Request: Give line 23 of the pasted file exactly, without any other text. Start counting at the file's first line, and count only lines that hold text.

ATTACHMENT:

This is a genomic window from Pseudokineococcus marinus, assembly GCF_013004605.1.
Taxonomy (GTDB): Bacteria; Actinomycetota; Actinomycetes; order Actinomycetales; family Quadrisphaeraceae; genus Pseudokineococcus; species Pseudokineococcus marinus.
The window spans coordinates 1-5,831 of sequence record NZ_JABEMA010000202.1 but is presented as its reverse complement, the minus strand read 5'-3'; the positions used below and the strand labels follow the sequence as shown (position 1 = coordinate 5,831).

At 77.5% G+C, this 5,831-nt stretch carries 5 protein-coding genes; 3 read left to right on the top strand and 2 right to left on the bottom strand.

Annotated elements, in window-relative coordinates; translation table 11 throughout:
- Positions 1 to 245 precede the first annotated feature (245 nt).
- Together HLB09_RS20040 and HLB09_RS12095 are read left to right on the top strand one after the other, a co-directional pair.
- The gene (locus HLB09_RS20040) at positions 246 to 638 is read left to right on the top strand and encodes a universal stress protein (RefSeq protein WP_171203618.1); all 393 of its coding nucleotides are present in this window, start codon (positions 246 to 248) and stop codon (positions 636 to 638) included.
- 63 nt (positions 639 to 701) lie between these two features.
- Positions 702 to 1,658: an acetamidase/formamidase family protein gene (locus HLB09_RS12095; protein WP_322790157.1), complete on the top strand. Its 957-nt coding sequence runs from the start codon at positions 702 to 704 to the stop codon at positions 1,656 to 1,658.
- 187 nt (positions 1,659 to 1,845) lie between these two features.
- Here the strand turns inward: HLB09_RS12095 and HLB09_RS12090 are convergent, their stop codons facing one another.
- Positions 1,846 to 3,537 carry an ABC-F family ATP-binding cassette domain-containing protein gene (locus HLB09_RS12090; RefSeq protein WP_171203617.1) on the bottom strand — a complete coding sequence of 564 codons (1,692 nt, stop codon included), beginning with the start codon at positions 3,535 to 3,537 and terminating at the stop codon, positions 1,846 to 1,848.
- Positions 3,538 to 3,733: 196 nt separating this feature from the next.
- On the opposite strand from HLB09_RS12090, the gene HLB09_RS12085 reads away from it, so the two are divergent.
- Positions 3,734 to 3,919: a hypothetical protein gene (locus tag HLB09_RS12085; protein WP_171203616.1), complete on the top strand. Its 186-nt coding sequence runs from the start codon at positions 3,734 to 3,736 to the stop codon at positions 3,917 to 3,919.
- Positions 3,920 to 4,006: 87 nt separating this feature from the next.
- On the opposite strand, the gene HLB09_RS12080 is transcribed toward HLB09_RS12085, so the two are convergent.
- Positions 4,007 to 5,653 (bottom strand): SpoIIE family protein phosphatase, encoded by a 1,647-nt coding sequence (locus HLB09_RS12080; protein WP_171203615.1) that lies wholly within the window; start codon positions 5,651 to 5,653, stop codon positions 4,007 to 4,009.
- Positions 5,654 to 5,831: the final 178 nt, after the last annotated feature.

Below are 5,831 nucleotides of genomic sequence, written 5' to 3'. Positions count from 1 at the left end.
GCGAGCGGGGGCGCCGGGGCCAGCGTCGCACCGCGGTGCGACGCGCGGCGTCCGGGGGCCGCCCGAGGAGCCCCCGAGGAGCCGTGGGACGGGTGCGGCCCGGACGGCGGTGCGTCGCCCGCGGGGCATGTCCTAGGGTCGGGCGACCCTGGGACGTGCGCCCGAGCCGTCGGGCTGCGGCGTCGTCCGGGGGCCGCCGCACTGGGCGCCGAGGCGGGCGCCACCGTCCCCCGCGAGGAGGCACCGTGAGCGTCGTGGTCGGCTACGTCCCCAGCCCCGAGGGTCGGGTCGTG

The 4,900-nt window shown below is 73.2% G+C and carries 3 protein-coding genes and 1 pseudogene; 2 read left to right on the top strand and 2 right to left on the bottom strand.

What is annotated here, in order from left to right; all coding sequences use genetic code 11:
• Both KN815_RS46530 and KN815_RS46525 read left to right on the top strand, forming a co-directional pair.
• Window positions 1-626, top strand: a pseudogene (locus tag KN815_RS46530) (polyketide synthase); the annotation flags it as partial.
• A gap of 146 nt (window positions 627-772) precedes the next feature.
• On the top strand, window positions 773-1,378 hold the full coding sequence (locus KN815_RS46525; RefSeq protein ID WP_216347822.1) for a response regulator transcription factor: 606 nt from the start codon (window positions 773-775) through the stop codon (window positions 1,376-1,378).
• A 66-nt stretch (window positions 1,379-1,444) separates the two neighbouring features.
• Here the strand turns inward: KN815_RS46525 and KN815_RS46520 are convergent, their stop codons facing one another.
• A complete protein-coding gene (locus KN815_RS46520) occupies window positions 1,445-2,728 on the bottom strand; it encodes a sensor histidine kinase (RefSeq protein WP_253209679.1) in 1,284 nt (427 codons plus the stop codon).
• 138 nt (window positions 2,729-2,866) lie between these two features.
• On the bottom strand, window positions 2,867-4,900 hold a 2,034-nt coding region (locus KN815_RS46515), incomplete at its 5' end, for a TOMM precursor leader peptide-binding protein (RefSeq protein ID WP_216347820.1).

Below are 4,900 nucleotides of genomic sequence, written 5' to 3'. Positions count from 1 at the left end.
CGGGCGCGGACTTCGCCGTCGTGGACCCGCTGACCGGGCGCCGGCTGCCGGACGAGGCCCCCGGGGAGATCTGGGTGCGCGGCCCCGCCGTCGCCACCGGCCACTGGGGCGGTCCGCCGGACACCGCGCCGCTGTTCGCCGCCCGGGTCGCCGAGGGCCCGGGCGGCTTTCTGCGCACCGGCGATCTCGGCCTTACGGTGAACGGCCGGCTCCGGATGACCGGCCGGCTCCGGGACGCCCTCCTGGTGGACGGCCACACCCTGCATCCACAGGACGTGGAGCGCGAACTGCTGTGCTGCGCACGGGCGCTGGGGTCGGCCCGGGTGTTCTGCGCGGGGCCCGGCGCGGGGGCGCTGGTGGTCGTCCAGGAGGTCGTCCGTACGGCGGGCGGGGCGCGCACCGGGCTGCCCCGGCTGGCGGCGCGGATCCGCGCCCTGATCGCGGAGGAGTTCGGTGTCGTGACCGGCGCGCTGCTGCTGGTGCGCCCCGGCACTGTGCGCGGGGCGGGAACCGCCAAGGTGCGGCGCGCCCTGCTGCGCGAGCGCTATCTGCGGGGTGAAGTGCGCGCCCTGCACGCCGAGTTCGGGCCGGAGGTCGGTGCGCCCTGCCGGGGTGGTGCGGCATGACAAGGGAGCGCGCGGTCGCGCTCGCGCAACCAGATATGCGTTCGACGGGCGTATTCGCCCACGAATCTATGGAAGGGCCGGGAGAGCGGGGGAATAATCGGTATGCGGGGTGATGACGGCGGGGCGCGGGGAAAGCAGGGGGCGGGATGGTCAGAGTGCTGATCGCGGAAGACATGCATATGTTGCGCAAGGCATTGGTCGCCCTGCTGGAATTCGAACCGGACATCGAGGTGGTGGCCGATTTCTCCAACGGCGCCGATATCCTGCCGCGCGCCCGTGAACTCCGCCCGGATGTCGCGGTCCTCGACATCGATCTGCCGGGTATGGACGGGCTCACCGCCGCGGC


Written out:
The 4,900-nt window shown below is 73.2% G+C and carries 3 protein-coding genes and 1 pseudogene; 2 read left to right on the top strand and 2 right to left on the bottom strand.